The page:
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By James Clasper

A dozen children are sitting in a circle when the bell rings. Instead of rushing to their next class, the children close their eyes.

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Margot Chirayath holds open the lid to a recycling container as Interns peer inside during a walk in South Portland Thursday, June 13, 2019. Shawn Patrick Ouellette / Portland Portland Press Herald / Getty Images

Just because that plastic item you rinsed out and placed in your blue bin says it is recyclable doesn't mean it actually is.

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EcoWatch Daily Newsletter

By Petros Kusmu, George Patrick Richard Benson

  • We can all take steps to reduce the environmental impact of our work-related travels.
  • Individual actions — like the six described here — can cumulatively help prompt more collective changes, but it helps to prioritize by impact.
  • As the saying goes: be the change you want to see in the world.
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SolStock / Moment / Getty Images

By Tyler Wells Lynch

For years, Toni Genberg assumed a healthy garden was a healthy habitat. That's how she approached the landscaping around her home in northern Virginia. On trips to the local gardening center, she would privilege aesthetics, buying whatever looked pretty, "which was typically ornamental or invasive plants," she said. Then, in 2014, Genberg attended a talk by Doug Tallamy, a professor of entomology at the University of Delaware. "I learned I was actually starving our wildlife," she said.

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Large pile of discarded fruit and vegetables, some floating in water. James Arnold / Moment / Getty Images

Consumers may waste more than twice as much food as previously thought, a new study has found.

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Tests on an MIT building rooftop showed that a simple proof-of-concept desalination device could produce clean, drinkable water at a rate equivalent to more than 1.5 gallons per hour for each square meter of solar collecting area. Images courtesy of the researchers

By Paul Brown

An international team of scientists has developed a cheap way to provide fresh water to thirsty communities by making seawater drinkable without using electricity.

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Los Angeles City Hall, Clara Shortridge Foltz Criminal Justice Center and Spring Street Courthouse - Los Angeles Superior Court, on Oct. 5, 2018. Russell Mondy / Flickr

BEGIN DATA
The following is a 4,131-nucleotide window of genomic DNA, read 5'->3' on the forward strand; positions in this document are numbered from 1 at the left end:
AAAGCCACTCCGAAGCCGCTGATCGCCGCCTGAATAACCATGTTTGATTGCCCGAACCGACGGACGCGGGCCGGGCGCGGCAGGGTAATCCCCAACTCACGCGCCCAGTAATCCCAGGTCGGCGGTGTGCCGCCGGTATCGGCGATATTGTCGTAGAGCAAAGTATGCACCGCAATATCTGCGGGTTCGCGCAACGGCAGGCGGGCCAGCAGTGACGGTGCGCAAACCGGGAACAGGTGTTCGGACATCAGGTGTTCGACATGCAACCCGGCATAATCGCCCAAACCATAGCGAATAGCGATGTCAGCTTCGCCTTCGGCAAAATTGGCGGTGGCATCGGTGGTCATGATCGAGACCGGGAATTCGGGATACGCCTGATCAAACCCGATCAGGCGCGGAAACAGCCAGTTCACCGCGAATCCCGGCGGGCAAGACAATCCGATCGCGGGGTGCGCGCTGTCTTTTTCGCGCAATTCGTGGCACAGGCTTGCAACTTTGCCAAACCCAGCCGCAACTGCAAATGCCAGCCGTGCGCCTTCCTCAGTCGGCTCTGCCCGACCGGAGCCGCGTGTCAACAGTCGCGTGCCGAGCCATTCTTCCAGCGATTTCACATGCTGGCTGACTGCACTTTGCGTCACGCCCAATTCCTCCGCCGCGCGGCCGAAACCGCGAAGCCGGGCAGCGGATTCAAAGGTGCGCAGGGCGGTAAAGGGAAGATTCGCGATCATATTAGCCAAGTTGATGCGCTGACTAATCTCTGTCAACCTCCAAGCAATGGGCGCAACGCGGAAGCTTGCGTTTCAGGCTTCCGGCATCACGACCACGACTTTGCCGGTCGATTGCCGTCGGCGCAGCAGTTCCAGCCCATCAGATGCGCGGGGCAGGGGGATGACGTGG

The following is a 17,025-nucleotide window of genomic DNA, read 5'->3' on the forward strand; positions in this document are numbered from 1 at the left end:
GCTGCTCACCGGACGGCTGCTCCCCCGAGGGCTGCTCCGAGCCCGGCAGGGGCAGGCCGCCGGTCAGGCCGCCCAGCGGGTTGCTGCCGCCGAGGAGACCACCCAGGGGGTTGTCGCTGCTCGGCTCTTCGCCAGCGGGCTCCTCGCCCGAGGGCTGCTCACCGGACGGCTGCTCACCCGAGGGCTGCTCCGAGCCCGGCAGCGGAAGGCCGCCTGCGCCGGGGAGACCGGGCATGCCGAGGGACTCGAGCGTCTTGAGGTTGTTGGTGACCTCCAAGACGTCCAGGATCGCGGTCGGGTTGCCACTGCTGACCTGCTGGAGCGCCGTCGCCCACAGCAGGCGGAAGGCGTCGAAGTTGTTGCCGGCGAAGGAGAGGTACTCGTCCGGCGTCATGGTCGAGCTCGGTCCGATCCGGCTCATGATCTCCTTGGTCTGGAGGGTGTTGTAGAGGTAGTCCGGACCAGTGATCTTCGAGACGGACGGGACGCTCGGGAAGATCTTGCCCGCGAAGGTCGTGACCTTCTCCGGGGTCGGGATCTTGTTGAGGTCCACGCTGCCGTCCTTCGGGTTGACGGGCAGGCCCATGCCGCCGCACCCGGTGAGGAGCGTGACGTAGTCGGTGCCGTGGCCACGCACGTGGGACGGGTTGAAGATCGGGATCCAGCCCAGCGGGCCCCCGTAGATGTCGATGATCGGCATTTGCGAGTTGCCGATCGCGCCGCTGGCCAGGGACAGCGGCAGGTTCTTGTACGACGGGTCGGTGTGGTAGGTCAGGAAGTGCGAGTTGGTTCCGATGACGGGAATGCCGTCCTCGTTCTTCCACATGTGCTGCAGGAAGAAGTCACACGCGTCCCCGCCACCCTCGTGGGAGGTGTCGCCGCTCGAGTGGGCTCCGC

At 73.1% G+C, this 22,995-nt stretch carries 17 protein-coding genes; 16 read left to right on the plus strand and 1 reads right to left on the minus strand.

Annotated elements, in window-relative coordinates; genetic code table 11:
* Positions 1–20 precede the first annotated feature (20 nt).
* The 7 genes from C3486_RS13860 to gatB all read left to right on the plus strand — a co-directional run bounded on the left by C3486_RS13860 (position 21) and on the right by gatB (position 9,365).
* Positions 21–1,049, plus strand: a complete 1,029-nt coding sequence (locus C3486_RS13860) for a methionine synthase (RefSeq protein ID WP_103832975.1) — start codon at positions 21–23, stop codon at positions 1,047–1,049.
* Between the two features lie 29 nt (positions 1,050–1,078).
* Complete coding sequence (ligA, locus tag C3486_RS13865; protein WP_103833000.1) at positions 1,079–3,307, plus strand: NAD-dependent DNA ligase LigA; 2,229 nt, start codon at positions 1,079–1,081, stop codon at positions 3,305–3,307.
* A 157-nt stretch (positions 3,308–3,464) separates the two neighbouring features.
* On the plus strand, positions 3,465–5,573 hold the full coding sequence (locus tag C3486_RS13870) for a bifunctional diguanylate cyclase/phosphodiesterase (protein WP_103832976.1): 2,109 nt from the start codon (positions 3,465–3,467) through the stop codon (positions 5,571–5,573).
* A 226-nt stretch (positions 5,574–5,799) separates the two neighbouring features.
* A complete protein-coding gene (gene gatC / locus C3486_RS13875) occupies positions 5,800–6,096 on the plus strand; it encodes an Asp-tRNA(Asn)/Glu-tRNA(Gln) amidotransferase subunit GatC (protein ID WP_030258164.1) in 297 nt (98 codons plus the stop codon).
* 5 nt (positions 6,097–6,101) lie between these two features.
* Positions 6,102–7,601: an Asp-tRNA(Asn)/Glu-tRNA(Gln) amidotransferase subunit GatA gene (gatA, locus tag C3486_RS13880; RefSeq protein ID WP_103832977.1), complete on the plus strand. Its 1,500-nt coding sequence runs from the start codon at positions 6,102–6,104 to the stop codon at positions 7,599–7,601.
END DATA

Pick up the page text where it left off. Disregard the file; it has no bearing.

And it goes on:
By Maria Stamas

Los Angeles Mayor Garcetti on Monday committed all new or substantially rehabilitated buildings owned by the City of Los Angeles to be 100 percent carbon free — and to use less carbon-intensive building materials in the process. His executive directive not only has Los Angeles leading by example on ways to reduce building emissions, it breaks new ground.

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By Diana Madson

On 87 acres of land owned by the city of Fayetteville, Arkansas, solar panels absorb the sun's rays.

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Joaquin Phoenix, winner of the Actor in a Leading Role award for "Joker," poses in the press room during the 92nd Annual Academy Awards at Hollywood and Highland on Feb. 9 in Hollywood, California. Rachel Luna / Getty Images

From sustainable fashion to vegan appetizers, green was the new gold at the 92nd Academy Awards Sunday.

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People taking a break in German park landscape on top of modern office complex (composite image). EschCollection / Stone / Getty Images
  • Despite efforts to achieve net-zero by 2050, global emissions are still rising.
  • A new study suggests ways to fast-track efforts to decarbonize the planet.
  • Building a business case for sustainable energy could drive the transition.

It's not too late to stop climate change. According to new research, decarbonizing fast enough to stabilize the climate and fast-track the planet to net-zero rests on all of us changing how we think and act — and doing it fast.

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A women fills a water bottle with a filter from an alpine lake in the mountains around Pemberton, British Columbia, Canada. Canada is on the front lines of rapid climate changes that affect the water cycle. Ben Girardi / Aurora Photos / Getty Images

By Corinne Schuster-Wallace, Robert Sandford and Stephanie Merrill

In recent years, the daily news has been flooded with stories of water woes from coast to coast to coast.

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